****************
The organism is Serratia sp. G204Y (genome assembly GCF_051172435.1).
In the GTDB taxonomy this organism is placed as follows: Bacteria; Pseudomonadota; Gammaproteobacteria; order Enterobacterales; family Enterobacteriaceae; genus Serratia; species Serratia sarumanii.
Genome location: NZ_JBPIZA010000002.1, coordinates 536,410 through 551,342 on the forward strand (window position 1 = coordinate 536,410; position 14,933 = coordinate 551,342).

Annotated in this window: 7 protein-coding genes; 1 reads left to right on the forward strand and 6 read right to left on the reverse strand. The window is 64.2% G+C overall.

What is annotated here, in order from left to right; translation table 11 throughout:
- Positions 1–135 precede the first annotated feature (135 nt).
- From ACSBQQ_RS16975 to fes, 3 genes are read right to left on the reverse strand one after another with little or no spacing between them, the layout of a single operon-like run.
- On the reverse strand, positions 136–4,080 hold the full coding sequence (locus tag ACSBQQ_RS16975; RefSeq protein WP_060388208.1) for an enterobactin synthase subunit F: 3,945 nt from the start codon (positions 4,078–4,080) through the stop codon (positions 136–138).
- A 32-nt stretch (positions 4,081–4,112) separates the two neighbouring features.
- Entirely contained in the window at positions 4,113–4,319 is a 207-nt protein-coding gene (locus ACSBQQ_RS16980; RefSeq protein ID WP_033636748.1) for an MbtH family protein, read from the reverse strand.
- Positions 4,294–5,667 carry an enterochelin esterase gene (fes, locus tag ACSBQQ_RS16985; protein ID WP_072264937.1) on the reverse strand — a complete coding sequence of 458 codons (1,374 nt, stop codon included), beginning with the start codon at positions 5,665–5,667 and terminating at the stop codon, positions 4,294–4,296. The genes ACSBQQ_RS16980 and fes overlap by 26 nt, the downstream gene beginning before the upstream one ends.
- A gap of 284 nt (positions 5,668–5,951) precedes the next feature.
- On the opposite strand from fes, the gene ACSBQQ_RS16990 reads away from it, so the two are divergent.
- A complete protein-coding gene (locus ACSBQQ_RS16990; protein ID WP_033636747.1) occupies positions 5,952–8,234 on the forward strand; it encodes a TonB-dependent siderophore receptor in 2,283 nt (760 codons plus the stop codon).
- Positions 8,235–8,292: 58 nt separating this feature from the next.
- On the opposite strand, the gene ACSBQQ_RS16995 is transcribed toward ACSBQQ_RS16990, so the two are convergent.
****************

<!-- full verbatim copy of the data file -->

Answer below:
The organism is Serratia sp. G204Y (genome assembly GCF_051172435.1).
In the GTDB taxonomy this organism is placed as follows: Bacteria; Pseudomonadota; Gammaproteobacteria; order Enterobacterales; family Enterobacteriaceae; genus Serratia; species Serratia sarumanii.
Genome location: NZ_JBPIZA010000002.1, coordinates 536,410 through 551,342 on the forward strand (window position 1 = coordinate 536,410; position 14,933 = coordinate 551,342).

Annotated in this window: 7 protein-coding genes; 1 reads left to right on the forward strand and 6 read right to left on the reverse strand. The window is 64.2% G+C overall.

What is annotated here, in order from left to right; translation table 11 throughout:
- Positions 1–135 precede the first annotated feature (135 nt).
- From ACSBQQ_RS16975 to fes, 3 genes are read right to left on the reverse strand one after another with little or no spacing between them, the layout of a single operon-like run.
- On the reverse strand, positions 136–4,080 hold the full coding sequence (locus tag ACSBQQ_RS16975; RefSeq protein WP_060388208.1) for an enterobactin synthase subunit F: 3,945 nt from the start codon (positions 4,078–4,080) through the stop codon (positions 136–138).
- A 32-nt stretch (positions 4,081–4,112) separates the two neighbouring features.
- Entirely contained in the window at positions 4,113–4,319 is a 207-nt protein-coding gene (locus ACSBQQ_RS16980; RefSeq protein ID WP_033636748.1) for an MbtH family protein, read from the reverse strand.
- Positions 4,294–5,667 carry an enterochelin esterase gene (fes, locus tag ACSBQQ_RS16985; protein ID WP_072264937.1) on the reverse strand — a complete coding sequence of 458 codons (1,374 nt, stop codon included), beginning with the start codon at positions 5,665–5,667 and terminating at the stop codon, positions 4,294–4,296. The genes ACSBQQ_RS16980 and fes overlap by 26 nt, the downstream gene beginning before the upstream one ends.
- A gap of 284 nt (positions 5,668–5,951) precedes the next feature.
- On the opposite strand from fes, the gene ACSBQQ_RS16990 reads away from it, so the two are divergent.
- A complete protein-coding gene (locus ACSBQQ_RS16990; protein ID WP_033636747.1) occupies positions 5,952–8,234 on the forward strand; it encodes a TonB-dependent siderophore receptor in 2,283 nt (760 codons plus the stop codon).
- Positions 8,235–8,292: 58 nt separating this feature from the next.
- On the opposite strand, the gene ACSBQQ_RS16995 is transcribed toward ACSBQQ_RS16990, so the two are convergent.